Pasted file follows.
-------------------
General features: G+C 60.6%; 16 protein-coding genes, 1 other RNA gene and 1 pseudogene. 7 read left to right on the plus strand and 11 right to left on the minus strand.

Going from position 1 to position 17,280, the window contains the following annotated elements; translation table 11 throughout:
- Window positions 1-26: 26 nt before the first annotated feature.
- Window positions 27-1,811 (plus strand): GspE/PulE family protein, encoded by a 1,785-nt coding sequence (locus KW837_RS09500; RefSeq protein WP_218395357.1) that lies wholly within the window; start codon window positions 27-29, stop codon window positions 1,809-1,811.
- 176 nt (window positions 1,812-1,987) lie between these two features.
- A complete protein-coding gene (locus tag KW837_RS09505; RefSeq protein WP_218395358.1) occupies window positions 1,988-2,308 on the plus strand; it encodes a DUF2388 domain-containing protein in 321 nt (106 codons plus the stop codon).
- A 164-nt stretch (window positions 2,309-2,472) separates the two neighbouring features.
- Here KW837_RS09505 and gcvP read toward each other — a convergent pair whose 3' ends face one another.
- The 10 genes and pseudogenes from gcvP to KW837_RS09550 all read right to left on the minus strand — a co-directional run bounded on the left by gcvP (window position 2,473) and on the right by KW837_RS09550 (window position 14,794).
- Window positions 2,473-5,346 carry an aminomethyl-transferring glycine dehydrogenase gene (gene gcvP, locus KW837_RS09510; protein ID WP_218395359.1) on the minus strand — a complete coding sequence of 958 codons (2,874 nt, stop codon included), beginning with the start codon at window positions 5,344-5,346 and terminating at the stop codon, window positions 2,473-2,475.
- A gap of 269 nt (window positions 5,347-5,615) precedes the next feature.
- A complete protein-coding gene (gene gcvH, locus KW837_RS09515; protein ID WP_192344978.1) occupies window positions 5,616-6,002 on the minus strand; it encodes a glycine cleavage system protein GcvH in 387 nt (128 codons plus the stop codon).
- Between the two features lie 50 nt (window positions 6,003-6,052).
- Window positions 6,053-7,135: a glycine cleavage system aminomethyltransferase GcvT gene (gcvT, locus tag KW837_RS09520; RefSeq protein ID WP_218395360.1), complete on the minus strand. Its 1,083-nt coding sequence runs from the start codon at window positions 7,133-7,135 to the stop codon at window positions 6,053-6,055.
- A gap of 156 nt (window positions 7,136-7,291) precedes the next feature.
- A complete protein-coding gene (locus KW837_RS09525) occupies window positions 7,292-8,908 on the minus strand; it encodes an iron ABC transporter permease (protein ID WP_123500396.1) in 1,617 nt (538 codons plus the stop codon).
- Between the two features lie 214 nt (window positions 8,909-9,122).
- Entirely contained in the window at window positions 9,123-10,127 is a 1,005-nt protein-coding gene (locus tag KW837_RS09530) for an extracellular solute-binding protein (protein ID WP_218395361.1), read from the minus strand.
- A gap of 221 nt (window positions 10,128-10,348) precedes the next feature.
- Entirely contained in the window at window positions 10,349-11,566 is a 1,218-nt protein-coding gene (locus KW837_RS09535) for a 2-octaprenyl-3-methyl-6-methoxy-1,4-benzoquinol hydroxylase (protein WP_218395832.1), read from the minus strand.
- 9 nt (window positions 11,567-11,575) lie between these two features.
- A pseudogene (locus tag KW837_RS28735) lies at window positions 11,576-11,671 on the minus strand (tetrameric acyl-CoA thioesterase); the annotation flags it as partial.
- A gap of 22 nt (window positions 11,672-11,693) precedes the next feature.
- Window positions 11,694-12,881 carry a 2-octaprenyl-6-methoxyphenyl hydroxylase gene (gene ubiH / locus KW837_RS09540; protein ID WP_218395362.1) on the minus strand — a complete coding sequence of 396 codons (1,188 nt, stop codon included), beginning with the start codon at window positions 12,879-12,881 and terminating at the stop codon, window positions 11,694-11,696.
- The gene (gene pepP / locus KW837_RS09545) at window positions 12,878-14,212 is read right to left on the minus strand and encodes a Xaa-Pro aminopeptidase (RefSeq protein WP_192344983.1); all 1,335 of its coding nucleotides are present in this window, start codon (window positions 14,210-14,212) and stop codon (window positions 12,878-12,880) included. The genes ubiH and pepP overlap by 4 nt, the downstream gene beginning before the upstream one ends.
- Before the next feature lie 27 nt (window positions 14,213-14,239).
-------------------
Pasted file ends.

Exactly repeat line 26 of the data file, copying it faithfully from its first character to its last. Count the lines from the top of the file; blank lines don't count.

- Before the next feature lie 27 nt (window positions 14,213-14,239).